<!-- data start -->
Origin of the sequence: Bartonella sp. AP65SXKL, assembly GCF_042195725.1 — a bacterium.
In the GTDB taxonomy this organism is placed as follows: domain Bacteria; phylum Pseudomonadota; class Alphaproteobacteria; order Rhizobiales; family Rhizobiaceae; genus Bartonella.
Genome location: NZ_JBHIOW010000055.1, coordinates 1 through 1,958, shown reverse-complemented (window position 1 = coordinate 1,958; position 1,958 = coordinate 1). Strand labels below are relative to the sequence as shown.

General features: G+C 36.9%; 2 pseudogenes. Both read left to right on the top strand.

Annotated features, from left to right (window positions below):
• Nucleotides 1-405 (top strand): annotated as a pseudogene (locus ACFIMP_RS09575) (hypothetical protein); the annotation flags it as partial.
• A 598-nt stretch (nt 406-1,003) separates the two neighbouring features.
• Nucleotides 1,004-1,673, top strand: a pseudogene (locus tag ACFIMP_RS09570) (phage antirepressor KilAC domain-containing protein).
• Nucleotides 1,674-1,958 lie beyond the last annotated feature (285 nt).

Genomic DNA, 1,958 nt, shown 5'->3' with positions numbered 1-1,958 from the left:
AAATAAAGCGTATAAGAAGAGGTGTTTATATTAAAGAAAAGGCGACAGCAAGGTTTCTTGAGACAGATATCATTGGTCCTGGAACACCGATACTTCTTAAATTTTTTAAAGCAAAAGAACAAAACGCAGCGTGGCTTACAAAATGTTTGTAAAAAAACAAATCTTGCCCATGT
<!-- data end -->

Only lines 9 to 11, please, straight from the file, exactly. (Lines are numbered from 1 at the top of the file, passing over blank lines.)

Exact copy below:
• Nucleotides 1,674-1,958 lie beyond the last annotated feature (285 nt).

Genomic DNA, 1,958 nt, shown 5'->3' with positions numbered 1-1,958 from the left:
AAATAAAGCGTATAAGAAGAGGTGTTTATATTAAAGAAAAGGCGACAGCAAGGTTTCTTGAGACAGATATCATTGGTCCTGGAACACCGATACTTCTTAAATTTTTTAAAGCAAAAGAACAAAACGCAGCGTGGCTTACAAAATGTTTGTAAAAAAACAAATCTTGCCCATGT